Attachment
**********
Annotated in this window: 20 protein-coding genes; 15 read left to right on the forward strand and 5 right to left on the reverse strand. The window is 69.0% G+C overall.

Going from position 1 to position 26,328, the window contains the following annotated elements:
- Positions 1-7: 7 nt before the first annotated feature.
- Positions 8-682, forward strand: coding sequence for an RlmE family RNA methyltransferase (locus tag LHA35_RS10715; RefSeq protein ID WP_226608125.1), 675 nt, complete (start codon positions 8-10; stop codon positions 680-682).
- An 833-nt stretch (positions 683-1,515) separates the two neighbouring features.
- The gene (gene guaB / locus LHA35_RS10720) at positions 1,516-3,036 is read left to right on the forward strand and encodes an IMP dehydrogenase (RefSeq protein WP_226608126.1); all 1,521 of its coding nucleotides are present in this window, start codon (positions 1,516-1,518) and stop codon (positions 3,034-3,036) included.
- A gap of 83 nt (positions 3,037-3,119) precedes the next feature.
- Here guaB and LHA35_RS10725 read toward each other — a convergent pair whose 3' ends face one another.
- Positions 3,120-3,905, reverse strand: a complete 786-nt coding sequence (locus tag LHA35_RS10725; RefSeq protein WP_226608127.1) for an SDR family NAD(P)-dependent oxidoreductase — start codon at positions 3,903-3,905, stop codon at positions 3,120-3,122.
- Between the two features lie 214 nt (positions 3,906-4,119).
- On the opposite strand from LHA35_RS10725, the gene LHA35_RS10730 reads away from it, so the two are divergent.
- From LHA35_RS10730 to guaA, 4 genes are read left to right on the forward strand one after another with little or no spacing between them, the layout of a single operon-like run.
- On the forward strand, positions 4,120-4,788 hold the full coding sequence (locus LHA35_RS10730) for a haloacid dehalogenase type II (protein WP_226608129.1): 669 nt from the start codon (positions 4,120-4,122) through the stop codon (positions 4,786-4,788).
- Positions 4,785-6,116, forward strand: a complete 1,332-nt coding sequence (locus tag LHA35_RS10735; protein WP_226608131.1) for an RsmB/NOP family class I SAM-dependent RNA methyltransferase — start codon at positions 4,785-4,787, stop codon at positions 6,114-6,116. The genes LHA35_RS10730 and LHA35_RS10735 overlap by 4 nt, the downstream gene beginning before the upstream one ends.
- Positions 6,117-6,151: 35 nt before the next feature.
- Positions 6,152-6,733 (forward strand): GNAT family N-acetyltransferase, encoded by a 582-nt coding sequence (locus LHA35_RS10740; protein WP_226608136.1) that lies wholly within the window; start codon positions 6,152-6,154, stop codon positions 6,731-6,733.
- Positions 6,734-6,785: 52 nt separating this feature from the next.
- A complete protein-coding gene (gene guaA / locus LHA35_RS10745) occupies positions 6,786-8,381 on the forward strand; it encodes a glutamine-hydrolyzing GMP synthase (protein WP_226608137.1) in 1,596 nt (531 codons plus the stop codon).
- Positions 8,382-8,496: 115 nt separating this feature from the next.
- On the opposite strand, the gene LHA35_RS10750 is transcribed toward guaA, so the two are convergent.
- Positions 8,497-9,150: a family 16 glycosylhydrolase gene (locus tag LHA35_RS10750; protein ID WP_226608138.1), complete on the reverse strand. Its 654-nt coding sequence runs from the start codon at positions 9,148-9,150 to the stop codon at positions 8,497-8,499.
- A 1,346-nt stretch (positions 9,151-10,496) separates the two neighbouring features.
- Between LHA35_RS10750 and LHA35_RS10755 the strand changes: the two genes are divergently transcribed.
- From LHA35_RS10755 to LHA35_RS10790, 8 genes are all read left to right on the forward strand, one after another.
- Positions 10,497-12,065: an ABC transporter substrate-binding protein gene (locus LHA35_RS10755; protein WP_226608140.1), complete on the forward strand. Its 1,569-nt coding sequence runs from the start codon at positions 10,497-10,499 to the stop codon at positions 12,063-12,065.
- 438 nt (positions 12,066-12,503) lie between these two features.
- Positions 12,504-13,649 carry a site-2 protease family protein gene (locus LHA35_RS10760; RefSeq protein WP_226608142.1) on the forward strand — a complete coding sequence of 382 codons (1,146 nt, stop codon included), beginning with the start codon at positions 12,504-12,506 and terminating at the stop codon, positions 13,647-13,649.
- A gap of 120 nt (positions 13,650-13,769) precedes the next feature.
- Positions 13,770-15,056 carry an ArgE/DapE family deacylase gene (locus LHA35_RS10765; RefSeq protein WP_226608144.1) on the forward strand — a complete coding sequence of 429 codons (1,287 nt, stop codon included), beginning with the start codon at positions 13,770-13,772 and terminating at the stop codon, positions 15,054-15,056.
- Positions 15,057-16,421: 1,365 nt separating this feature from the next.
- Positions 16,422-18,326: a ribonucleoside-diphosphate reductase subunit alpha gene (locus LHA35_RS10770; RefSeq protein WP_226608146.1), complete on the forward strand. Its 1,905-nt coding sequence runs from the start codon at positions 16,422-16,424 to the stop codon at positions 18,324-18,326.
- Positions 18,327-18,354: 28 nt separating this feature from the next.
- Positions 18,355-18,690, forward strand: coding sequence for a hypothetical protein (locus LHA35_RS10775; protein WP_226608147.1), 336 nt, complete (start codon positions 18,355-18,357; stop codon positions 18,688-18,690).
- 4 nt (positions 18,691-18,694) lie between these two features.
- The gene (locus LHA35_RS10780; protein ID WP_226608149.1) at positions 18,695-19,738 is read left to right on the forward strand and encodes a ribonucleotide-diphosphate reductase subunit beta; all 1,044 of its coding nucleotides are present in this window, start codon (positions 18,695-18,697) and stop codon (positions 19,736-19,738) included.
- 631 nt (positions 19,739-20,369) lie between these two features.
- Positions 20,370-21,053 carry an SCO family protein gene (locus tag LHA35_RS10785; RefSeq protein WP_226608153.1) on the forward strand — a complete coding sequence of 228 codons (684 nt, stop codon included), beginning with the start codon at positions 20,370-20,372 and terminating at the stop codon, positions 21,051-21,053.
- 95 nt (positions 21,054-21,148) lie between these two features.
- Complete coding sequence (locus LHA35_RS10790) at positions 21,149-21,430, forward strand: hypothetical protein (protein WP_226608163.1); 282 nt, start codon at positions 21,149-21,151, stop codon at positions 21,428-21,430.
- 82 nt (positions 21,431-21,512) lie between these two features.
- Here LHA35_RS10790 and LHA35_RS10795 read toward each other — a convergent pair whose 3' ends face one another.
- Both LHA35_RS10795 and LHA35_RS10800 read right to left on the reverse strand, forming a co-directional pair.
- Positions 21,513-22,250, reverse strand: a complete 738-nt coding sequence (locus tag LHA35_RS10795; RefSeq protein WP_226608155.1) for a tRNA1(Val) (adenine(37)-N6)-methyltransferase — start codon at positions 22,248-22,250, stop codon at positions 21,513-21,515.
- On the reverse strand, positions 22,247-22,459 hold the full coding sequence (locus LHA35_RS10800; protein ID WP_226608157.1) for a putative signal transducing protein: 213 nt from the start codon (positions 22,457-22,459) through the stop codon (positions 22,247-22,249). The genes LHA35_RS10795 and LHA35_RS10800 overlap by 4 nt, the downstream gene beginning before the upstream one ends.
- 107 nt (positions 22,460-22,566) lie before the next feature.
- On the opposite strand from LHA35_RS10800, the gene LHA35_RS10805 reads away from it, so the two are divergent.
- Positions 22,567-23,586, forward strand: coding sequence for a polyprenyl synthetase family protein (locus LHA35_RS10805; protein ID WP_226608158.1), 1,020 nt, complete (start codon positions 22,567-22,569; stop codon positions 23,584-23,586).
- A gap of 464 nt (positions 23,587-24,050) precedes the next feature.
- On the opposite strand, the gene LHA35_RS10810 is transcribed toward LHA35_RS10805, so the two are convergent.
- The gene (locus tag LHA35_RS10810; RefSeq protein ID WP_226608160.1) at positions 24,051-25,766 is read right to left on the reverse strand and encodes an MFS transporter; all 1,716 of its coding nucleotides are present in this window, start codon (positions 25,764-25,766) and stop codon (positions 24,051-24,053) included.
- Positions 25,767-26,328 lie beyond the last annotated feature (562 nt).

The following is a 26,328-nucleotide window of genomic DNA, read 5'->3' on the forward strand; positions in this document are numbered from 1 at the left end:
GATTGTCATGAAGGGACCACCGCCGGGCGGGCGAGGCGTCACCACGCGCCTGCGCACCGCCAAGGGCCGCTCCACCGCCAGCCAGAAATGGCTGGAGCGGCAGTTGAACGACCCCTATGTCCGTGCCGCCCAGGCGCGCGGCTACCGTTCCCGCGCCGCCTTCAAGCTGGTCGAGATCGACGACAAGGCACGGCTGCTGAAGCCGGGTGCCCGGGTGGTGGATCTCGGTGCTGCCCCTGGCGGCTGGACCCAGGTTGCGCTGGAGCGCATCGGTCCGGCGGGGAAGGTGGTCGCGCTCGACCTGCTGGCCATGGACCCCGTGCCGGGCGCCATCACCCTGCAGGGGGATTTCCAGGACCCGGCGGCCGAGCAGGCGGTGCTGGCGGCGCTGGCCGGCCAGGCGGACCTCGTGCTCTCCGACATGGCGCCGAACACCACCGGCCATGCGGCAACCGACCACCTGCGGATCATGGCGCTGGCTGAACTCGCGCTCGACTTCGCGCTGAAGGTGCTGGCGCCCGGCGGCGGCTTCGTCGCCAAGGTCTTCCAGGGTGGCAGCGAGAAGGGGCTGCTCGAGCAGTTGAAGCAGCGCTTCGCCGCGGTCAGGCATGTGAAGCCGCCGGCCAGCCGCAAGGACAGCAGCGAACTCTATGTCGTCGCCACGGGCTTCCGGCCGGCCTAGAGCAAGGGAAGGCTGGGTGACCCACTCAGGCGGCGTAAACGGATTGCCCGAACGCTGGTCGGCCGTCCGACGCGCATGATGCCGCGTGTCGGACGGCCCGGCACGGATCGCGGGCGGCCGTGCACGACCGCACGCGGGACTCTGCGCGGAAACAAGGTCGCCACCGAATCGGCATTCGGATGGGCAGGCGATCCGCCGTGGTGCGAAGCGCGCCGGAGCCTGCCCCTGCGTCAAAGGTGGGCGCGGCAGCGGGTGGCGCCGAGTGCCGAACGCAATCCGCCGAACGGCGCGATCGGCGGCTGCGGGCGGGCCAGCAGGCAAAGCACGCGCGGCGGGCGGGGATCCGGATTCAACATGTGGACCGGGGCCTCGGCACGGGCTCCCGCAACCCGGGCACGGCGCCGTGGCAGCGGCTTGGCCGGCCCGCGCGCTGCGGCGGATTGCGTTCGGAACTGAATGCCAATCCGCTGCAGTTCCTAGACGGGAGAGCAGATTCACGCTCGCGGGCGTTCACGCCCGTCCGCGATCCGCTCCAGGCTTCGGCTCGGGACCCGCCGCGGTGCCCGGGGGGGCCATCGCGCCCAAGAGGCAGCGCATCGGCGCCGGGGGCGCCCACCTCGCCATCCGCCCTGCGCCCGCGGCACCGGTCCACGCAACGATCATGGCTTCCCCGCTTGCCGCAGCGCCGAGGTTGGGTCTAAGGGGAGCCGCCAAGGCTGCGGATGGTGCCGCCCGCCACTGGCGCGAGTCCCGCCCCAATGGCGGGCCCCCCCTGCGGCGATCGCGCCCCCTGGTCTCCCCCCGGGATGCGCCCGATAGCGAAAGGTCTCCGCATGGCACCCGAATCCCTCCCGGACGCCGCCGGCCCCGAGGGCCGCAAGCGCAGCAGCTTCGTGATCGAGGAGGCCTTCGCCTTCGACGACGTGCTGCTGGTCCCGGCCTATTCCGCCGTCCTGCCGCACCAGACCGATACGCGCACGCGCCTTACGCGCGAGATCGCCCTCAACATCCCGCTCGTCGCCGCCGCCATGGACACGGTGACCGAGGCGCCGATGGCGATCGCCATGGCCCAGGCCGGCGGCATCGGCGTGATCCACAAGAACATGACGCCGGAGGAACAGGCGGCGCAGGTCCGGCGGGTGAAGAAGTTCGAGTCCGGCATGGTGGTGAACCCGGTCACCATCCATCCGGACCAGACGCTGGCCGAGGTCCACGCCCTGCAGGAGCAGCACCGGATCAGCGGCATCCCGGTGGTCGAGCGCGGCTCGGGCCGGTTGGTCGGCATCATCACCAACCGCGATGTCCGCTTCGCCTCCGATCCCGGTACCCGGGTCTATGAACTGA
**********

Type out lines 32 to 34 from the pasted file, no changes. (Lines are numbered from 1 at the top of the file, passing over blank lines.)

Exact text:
- Positions 18,327-18,354: 28 nt separating this feature from the next.
- Positions 18,355-18,690, forward strand: coding sequence for a hypothetical protein (locus LHA35_RS10775; protein WP_226608147.1), 336 nt, complete (start codon positions 18,355-18,357; stop codon positions 18,688-18,690).
- 4 nt (positions 18,691-18,694) lie between these two features.